The annual hajj pilgrimage, one of the five pillars of Islam, predates the faith by centuries, tracing its roots to the biblical patriarch Abraham - revered by Muslims as a prophet and the first preacher of their religion.
And as some 2.5 million people gather in this western Saudi city for the hajj, a must for every capable Muslim at least once in a lifetime, they begin rituals said to follow millennium-old instructions by Abraham, or Ibrahim, as he is known in the Muslim holy book, the Koran.
Muslims believe that a "sacred house" was built in Mecca by Adam, the father of the human race, in the same spot where Ibrahim and his son Ishmael are said to have rebuilt it and where the Kaaba, a massive cubic structure, lies.
The Koranic version of the story is that Ibrahim travelled with Hagar, the mother of their infant son Ishmael, to a barren valley and left both of them near the sacred house with some food and water that soon ran out.
Hagar's desperate runs between the two hills of Safa and Marwa in search of sustenance have been imitated by pilgrims ever since the prophet of Islam, Mohammed, ordered his followers to perform the hajj to Mecca.
Islamic tradition says Allah answered Ibrahim's prayer to look after his family by sending the angel Gabriel, who scratched the dry soil under the infant, triggering a sudden and continuous gush of water.
The resulting Zamzam Well is believed to have brought life into the area, bringing nomad Arabs to settle around it. Ishmael learned Arabic and married into Arab tribes. For Muslims, Mohammed is an offspring of Ishmael.
Ibrahim is said to have reconstructed the house of worship with Ishmael on returning to the area years later. The Koran speaks of Ibrahim as building the structure as the first house for worship on earth.
But the Kaaba was demolished and rebuilt several times, the last believed to be after floods in 1630.
As an indication of worshipping activities at the "sacred house," the Koran cites Allah's order to Ibrahim to rid the house of idols and purify it for pilgrims. He was also ordered to call people to hajj.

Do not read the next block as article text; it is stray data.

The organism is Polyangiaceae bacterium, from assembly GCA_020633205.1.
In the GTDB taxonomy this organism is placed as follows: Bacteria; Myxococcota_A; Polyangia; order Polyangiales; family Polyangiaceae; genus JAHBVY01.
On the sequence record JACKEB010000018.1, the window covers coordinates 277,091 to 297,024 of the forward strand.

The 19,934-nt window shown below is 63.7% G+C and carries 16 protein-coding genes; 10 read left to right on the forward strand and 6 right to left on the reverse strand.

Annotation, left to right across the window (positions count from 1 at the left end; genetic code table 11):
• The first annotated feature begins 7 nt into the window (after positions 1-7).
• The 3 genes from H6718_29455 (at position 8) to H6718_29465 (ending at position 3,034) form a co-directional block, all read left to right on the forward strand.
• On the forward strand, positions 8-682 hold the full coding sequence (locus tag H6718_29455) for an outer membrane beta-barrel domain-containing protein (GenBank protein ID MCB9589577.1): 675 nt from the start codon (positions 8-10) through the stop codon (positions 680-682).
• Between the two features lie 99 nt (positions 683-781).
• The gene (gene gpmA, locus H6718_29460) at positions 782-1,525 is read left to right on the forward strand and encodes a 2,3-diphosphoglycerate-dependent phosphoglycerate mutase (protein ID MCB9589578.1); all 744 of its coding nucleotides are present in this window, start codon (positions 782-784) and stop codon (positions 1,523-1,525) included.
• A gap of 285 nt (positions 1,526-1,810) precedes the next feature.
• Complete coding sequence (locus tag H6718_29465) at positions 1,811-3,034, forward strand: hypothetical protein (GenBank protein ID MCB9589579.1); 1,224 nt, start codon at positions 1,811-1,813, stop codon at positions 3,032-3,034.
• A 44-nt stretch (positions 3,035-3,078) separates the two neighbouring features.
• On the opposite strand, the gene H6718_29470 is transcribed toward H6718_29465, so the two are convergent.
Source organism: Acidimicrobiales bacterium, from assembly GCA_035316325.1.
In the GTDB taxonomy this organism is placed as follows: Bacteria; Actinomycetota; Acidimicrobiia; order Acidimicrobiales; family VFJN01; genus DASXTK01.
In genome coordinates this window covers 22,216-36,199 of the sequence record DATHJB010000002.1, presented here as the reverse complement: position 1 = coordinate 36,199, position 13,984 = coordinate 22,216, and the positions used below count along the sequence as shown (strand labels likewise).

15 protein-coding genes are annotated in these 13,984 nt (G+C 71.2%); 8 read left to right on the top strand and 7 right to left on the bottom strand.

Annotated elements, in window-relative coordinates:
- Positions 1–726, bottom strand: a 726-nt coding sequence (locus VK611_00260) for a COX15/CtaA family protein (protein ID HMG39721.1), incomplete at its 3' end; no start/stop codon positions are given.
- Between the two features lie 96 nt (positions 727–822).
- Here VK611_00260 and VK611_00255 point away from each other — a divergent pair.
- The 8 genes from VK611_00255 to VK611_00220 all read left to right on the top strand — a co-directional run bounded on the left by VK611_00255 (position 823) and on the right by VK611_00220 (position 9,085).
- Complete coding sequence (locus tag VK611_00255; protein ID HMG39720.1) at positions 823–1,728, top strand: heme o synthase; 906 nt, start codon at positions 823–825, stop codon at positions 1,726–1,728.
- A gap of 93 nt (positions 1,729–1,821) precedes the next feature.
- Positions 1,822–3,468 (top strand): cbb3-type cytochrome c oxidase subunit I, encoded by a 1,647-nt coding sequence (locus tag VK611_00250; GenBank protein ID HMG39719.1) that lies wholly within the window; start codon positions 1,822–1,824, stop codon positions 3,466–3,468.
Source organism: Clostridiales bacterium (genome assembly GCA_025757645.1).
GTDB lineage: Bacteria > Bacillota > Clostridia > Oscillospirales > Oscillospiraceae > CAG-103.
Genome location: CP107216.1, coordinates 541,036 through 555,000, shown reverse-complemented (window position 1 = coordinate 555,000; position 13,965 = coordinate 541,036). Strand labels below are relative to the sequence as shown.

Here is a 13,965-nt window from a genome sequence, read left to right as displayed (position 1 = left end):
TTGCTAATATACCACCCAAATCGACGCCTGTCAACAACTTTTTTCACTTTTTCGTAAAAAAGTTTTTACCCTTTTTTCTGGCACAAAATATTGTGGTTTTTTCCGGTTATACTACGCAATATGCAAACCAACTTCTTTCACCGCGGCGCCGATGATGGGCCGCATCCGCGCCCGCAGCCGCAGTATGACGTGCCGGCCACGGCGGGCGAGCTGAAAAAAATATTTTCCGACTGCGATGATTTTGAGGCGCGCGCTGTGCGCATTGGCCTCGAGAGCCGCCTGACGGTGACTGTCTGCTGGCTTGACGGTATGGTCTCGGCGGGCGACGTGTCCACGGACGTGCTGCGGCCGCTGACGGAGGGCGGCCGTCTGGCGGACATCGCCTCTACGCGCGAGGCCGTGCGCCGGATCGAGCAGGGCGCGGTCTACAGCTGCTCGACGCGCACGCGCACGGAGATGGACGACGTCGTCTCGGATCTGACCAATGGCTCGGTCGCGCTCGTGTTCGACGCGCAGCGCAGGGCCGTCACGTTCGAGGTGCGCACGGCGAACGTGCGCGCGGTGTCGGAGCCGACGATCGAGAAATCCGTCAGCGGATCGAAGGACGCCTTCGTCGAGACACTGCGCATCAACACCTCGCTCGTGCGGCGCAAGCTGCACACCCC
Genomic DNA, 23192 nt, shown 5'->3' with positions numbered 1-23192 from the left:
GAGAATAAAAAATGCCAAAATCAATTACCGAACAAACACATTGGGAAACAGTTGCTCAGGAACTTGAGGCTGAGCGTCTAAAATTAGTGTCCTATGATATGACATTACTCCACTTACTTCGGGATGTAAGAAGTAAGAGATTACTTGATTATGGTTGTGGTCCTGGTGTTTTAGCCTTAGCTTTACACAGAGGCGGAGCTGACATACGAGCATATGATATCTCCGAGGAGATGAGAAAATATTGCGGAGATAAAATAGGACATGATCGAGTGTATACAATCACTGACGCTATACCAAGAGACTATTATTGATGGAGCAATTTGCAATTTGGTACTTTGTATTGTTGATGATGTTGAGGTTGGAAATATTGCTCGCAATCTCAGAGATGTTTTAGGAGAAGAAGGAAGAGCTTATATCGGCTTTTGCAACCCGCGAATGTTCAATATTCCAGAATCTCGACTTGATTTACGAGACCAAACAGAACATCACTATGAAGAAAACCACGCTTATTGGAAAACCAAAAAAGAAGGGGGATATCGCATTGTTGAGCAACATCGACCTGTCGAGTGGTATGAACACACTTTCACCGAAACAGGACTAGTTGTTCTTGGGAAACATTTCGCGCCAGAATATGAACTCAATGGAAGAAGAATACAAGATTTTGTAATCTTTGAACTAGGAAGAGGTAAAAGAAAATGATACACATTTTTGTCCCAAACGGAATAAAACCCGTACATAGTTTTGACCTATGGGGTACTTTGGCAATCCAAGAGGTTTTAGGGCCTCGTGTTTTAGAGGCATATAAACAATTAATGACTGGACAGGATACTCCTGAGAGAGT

Mohammed did the same in 630 AD when he conquered Mecca with his followers as he entered the Kaaba and destroyed all idols placed there by Arabs to represent their pagan gods.
Islamic tradition says the meaning of Ibrahim's hajj was distorted over time, with the belief in one God that he preached losing ground to polytheism, and Arabs worshipping idols as proxies to God and filling the Kaaba with them.
It also says that, over the centuries before Islam, it turned into something resembling a fun-fair and lost its spirituality, with some pilgrims replacing prayers with clapping and whistling, and others even circling the Kaaba naked.
And just as Muslim pilgrims stand on Mount Arafat at the peak of every hajj, pre-Islamic pilgrims used to spend a day in the barren plain outside Mecca and return to the city circumambulating the Kaaba.
Arab tribes of Mecca, notably Mohammed's Quraysh, used the hajj to bring prosperity to their town, and the hajj became an occasion for several festivities, including poetry competitions. The Kaaba walls for a long time were used as notice boards for the most famous pre-Islamic Arab poems.
Pre-Islamic Arabs also used to perform the ritual of slaughtering animals as a sacrifice to God. That tradition is carried on by Muslims on their most important feast, the Eid al-Adha or feast of sacrifice, the day after pilgrims descend from Mount Arafat.
It is in honour of Ibrahim's obedience to God in preparing to sacrifice Ishmael, which God forestalled by providing the patriarch at the last minute with a lamb to kill instead. That contradicts the Old Testament's story of Abraham, which says he was about to slay his other son, Isaac.
But Islam stopped the Arab practice of splattering the blood of the sacrificed animals on the walls of the Kaaba.
Mohammed ordered his followers to perform the hajj on the ninth year of the Islamic calendar, the first year after he conquered Mecca.
Join our new commenting forum
Join thought-provoking conversations, follow other Independent readers and see their replies